AI chips are hot. Here’s what they are, what they’re for, and why investors see gold

 AI chips are hot.  Here's what they are, what they're for, and why investors see gold


What’s most interesting about the technology is an unattractive sliver of silicon closely related to the chips that power video game graphics. It’s an AI chip, specifically designed to make building AI systems like ChatGPT faster and cheaper.

Such chips have suddenly risen to the center of what some experts see as an AI revolution that could reshape the tech industry and possibly the world along with it. Shares of Nvidia, the leading AI chip designer, jumped nearly 25% on Thursday after the company forecast a huge increase in revenue that analysts said indicated an increase in sales of its products. The company was briefly worth more than $1 trillion on Tuesday.


Not an easy question to answer. There really isn’t a fully agreed-upon definition of an AI chip, said Hannah Dohmen, a research analyst at the Center for Security and Emerging Technology.

Broadly speaking, however, the term encompasses specialized computing hardware for handling AI workloads, such as training AI systems to tackle difficult problems that can choke conventional computers.


Three entrepreneurs founded Nvidia in 1993 to push the boundaries of computational graphics. Within a few years, the company developed a new chip called a graphics processing unit, or GPU, that dramatically accelerated both video game development and play by performing multiple complex graphics calculations simultaneously.

That technique, formally known as parallel processing, would prove to be key to the development of both games and AI. Two University of Toronto graduate students used a GPU-based neural network to win a prestigious 2012 AI competition called ImageNet, identifying photographic images with much lower error rates than their competitors.

The victory ignited interest in AI-related parallel computing, opening a new business opportunity for Nvidia and its rivals, providing researchers with powerful tools to explore the frontiers of AI development.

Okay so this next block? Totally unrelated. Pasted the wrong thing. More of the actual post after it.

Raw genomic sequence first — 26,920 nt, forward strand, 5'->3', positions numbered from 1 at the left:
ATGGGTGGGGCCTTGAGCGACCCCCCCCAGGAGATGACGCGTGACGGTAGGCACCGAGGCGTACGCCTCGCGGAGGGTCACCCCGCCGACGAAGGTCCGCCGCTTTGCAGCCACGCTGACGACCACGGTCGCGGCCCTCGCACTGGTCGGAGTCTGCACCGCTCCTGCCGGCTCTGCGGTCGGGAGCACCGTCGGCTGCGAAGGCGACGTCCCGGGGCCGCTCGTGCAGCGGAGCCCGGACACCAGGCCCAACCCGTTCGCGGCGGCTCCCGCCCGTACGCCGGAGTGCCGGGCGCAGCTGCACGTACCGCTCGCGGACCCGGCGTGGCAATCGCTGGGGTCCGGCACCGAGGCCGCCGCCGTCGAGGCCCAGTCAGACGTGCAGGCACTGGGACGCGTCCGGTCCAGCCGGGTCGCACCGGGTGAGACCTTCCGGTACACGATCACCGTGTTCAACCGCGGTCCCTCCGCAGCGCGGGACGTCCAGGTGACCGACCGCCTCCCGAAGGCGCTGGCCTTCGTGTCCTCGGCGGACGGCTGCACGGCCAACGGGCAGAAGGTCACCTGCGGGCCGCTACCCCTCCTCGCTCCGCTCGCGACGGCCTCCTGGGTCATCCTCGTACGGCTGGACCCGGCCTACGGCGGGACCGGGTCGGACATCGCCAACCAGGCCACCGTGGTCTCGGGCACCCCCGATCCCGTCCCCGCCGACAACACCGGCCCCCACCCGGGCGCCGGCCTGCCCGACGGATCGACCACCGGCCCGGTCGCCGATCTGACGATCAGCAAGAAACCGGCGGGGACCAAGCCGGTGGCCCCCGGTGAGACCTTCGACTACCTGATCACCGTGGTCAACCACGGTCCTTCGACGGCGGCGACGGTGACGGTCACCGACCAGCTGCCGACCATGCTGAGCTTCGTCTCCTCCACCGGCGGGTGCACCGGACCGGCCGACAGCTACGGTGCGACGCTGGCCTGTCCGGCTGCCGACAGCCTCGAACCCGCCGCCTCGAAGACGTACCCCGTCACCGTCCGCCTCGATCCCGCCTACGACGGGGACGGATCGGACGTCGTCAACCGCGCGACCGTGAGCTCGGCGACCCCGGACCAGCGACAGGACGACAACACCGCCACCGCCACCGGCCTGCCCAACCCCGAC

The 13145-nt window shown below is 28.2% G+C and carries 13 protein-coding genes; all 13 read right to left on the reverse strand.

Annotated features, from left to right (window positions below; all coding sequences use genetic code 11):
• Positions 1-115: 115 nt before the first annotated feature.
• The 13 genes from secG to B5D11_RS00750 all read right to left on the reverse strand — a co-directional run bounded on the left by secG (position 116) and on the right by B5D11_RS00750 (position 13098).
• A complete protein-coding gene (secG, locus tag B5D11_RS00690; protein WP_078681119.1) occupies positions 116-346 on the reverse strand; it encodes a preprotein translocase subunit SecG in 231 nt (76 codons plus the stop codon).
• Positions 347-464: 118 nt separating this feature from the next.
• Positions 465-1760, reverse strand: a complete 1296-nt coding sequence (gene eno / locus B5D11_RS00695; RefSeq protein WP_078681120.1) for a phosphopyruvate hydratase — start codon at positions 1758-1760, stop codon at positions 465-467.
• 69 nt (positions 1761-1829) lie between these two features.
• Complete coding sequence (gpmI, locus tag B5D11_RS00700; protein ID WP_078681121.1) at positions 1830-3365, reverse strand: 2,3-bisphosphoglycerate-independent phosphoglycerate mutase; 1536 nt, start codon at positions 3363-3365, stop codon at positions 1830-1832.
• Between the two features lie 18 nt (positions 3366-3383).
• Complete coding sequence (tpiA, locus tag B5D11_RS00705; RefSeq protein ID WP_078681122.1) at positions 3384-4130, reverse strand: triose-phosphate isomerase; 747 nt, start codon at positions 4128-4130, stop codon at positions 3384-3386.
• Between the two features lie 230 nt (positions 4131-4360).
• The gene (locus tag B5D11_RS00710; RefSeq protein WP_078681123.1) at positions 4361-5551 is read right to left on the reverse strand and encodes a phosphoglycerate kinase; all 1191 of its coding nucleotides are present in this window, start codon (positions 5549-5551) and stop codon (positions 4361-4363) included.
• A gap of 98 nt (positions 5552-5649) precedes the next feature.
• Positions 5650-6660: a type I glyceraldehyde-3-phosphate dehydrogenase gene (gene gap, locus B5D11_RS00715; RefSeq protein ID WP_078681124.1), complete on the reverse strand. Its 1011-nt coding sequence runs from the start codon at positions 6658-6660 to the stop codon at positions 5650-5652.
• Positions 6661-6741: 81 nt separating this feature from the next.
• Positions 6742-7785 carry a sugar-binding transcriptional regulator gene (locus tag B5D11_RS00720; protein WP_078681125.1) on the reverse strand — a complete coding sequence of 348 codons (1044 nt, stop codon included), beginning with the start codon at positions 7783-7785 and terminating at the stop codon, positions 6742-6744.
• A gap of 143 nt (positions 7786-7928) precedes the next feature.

Eleven years later, Nvidia is the leading supplier of chips for building and updating AI systems. One of its recent products, the H100 GPU, packs 80 billion transistors about 13 million more than Apple’s latest high-end processor for his MacBook Pro laptop. Unsurprisingly, this technology doesn’t come cheap; at an online retailer, the H100 costs $30,000.

Nvidia doesn’t make these complex GPU chips itself, a task that would require huge investments in new factories. Instead, it relies on Asian chip foundries such as Taiwan Semiconductor Manufacturing Co. and Korea’s Samsung Electronics.

Some of the biggest customers of AI chips are cloud computing services such as those operated by Amazon and Microsoft. By leasing their AI computing power, these services enable smaller businesses and groups that can’t afford to build their own AI systems from the ground up to use cloud-based tools to help with tasks that can range from discovery of drugs to customer management.


Parallel processing has many uses outside of AI. A few years ago, for example, Nvidia graphics cards were in short supply because cryptocurrency miners, who banked computers to solve tricky math problems for bitcoin rewards, stole most of them. That problem vanished when the cryptocurrency market crashed in early 2022.

Analysts say Nvidia will inevitably face tougher competition. One potential rival is Advanced Micro Devices, which already faces Nvidia in the computer graphics chip market. AMD has recently taken steps to beef up its lineup of AI chips.

Nvidia is headquartered in Santa Clara, California. Co-founder Jensen Huang remains the company’s president and chief executive officer.

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